In D’Angelo Russell, the Nets likely have their future star.

He came into the league as the second overall selection in the 2015 draft and many felt it would take a few seasons for him to truly blossom as an NBA star but that he would develop into one of the league’s best passers and a lethal deep threat. While he’s shown signs of that potential with the Lakers, he definitely struggled in his rookie year under the mercurial Byron Scott in his rookie season but showed steady improvement with a larger role under Luke Walton last season which saw him average 15.6 points on 40.5% shooting including 35.2% from three point range and added 4.8 assists, 3.5 rebounds and 1.4 steals.

Russell will benefit from being the undisputed man in Brooklyn. There will be no Kobe retirement tour (which was the focus for the Lakers during his rookie year) or other young talents like Brandon Ingram or Jordan Clarkson to share the spotlight with on the Nets. Russell will be the man. He’s the biggest and youngest star that the franchise has had in a while and it’s a major coup for a team that’s bottomed out to have a young talent of that calibre end up on a team that had minimal assets and owed its most valuable picks to the Boston Celtics.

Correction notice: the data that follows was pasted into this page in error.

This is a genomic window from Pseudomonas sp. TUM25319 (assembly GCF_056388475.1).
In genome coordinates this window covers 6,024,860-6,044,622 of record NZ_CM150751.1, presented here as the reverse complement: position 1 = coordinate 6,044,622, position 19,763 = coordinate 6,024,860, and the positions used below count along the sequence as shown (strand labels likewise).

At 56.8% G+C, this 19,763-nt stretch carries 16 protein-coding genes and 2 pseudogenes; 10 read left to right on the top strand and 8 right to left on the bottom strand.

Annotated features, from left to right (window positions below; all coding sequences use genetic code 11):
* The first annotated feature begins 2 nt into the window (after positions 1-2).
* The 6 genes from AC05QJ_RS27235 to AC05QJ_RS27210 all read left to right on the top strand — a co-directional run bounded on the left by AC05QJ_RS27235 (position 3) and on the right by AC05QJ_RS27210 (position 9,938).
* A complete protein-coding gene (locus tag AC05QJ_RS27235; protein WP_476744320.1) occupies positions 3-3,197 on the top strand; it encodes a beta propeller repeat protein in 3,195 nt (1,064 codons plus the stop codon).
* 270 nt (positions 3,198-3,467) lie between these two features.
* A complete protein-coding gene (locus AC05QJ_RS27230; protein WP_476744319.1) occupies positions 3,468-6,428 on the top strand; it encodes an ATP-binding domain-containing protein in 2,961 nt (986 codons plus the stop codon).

There are without a doubt some concerns about maturity issues stemming from his time with the Lakers (who can forget the video Russell shot and may have leaked where then-teammate Nick “Swaggy P” Young admits to cheating on Iggy Azalea?) and he clashed with both Byron Scott (understandable) and Luke Walton (less so) at times, but the presence of a mature and stabilizing veteran like Jeremy Lin in the locker room should really help mitigate those issues.

Kenny Atkinson will undoubtedly give Russell every opportunity to succeed and the 21 year old should blossom in a situation where he will be the top option and also be given a ton of room to operate and to make mistakes on a team with little else going for it and where his development is going to be one of the biggest priorities for the Nets.

Russell is exactly what the Nets needed in the worst way to begin the long journey of bringing the franchise back to respectability.